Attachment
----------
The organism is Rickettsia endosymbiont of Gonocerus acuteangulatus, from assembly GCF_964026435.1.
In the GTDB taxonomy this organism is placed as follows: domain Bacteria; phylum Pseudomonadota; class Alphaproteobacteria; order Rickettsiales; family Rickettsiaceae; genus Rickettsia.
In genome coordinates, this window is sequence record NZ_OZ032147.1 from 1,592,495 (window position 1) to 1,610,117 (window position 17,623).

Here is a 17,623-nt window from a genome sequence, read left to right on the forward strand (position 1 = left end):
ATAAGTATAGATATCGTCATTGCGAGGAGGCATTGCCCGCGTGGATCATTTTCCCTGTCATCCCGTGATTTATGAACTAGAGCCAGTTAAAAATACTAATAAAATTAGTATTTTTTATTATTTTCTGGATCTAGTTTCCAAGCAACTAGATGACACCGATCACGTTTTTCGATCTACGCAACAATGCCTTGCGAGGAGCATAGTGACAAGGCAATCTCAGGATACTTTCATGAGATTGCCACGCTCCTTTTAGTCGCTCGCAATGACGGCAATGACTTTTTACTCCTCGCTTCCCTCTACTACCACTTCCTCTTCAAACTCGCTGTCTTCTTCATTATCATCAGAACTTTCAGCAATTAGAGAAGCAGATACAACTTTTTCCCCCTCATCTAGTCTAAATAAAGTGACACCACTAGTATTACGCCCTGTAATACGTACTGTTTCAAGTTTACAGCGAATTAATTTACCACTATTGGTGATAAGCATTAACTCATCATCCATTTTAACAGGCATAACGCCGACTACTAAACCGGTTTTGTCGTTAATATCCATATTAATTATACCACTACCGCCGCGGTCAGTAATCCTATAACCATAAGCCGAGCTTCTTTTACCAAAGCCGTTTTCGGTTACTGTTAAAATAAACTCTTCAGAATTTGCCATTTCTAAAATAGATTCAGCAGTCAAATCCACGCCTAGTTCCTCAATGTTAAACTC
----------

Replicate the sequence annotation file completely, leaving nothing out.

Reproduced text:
The organism is Rickettsia endosymbiont of Gonocerus acuteangulatus, from assembly GCF_964026435.1.
In the GTDB taxonomy this organism is placed as follows: domain Bacteria; phylum Pseudomonadota; class Alphaproteobacteria; order Rickettsiales; family Rickettsiaceae; genus Rickettsia.
In genome coordinates, this window is sequence record NZ_OZ032147.1 from 1,592,495 (window position 1) to 1,610,117 (window position 17,623).

Here is a 17,623-nt window from a genome sequence, read left to right on the forward strand (position 1 = left end):
ATAAGTATAGATATCGTCATTGCGAGGAGGCATTGCCCGCGTGGATCATTTTCCCTGTCATCCCGTGATTTATGAACTAGAGCCAGTTAAAAATACTAATAAAATTAGTATTTTTTATTATTTTCTGGATCTAGTTTCCAAGCAACTAGATGACACCGATCACGTTTTTCGATCTACGCAACAATGCCTTGCGAGGAGCATAGTGACAAGGCAATCTCAGGATACTTTCATGAGATTGCCACGCTCCTTTTAGTCGCTCGCAATGACGGCAATGACTTTTTACTCCTCGCTTCCCTCTACTACCACTTCCTCTTCAAACTCGCTGTCTTCTTCATTATCATCAGAACTTTCAGCAATTAGAGAAGCAGATACAACTTTTTCCCCCTCATCTAGTCTAAATAAAGTGACACCACTAGTATTACGCCCTGTAATACGTACTGTTTCAAGTTTACAGCGAATTAATTTACCACTATTGGTGATAAGCATTAACTCATCATCCATTTTAACAGGCATAACGCCGACTACTAAACCGGTTTTGTCGTTAATATCCATATTAATTATACCACTACCGCCGCGGTCAGTAATCCTATAACCATAAGCCGAGCTTCTTTTACCAAAGCCGTTTTCGGTTACTGTTAAAATAAACTCTTCAGAATTTGCCATTTCTAAAATAGATTCAGCAGTCAAATCCACGCCTAGTTCCTCAATGTTAAACTC